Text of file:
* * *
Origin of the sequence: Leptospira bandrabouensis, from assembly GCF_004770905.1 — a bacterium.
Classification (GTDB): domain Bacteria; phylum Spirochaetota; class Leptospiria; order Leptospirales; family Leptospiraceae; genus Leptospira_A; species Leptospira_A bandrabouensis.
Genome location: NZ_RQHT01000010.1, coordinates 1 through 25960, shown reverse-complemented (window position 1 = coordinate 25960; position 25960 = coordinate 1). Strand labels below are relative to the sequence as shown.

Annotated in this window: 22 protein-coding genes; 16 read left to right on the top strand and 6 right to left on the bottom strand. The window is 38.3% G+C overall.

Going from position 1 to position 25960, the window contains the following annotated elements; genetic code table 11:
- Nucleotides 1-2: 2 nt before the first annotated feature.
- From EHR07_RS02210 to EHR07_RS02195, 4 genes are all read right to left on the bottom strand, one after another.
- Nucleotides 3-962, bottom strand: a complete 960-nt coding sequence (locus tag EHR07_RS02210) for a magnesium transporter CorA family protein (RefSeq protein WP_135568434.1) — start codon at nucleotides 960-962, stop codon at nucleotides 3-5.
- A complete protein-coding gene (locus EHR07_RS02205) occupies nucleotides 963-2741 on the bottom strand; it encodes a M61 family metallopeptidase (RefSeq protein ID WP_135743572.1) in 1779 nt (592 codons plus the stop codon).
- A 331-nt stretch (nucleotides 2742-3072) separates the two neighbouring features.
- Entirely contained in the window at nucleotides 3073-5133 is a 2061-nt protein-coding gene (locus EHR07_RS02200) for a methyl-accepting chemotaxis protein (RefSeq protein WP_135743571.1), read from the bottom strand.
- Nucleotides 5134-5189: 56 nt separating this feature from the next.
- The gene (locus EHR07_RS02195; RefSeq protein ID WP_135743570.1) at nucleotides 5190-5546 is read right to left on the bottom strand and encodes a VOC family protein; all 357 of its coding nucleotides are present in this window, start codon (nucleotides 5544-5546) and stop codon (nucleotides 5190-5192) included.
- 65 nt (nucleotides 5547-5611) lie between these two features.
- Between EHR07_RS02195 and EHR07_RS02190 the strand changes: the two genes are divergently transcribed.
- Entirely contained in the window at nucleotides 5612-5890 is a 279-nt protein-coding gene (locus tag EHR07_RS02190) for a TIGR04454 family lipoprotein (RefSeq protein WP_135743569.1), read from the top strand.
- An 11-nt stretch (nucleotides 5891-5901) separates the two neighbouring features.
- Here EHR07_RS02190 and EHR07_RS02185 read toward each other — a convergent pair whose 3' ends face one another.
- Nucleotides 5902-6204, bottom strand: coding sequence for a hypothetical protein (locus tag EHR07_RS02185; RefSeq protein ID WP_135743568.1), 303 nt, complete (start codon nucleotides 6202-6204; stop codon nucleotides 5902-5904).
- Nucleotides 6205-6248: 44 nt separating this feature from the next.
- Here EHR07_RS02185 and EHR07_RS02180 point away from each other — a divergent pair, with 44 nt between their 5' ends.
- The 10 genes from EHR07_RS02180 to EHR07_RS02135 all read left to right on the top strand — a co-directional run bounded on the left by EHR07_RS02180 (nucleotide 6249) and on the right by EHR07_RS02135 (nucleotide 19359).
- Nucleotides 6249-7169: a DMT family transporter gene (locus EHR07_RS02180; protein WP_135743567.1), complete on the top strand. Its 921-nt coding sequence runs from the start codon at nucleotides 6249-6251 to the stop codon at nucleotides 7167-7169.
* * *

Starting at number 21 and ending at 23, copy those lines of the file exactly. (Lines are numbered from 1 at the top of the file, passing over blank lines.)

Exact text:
- Here EHR07_RS02185 and EHR07_RS02180 point away from each other — a divergent pair, with 44 nt between their 5' ends.
- The 10 genes from EHR07_RS02180 to EHR07_RS02135 all read left to right on the top strand — a co-directional run bounded on the left by EHR07_RS02180 (nucleotide 6249) and on the right by EHR07_RS02135 (nucleotide 19359).
- Nucleotides 6249-7169: a DMT family transporter gene (locus EHR07_RS02180; protein WP_135743567.1), complete on the top strand. Its 921-nt coding sequence runs from the start codon at nucleotides 6249-6251 to the stop codon at nucleotides 7167-7169.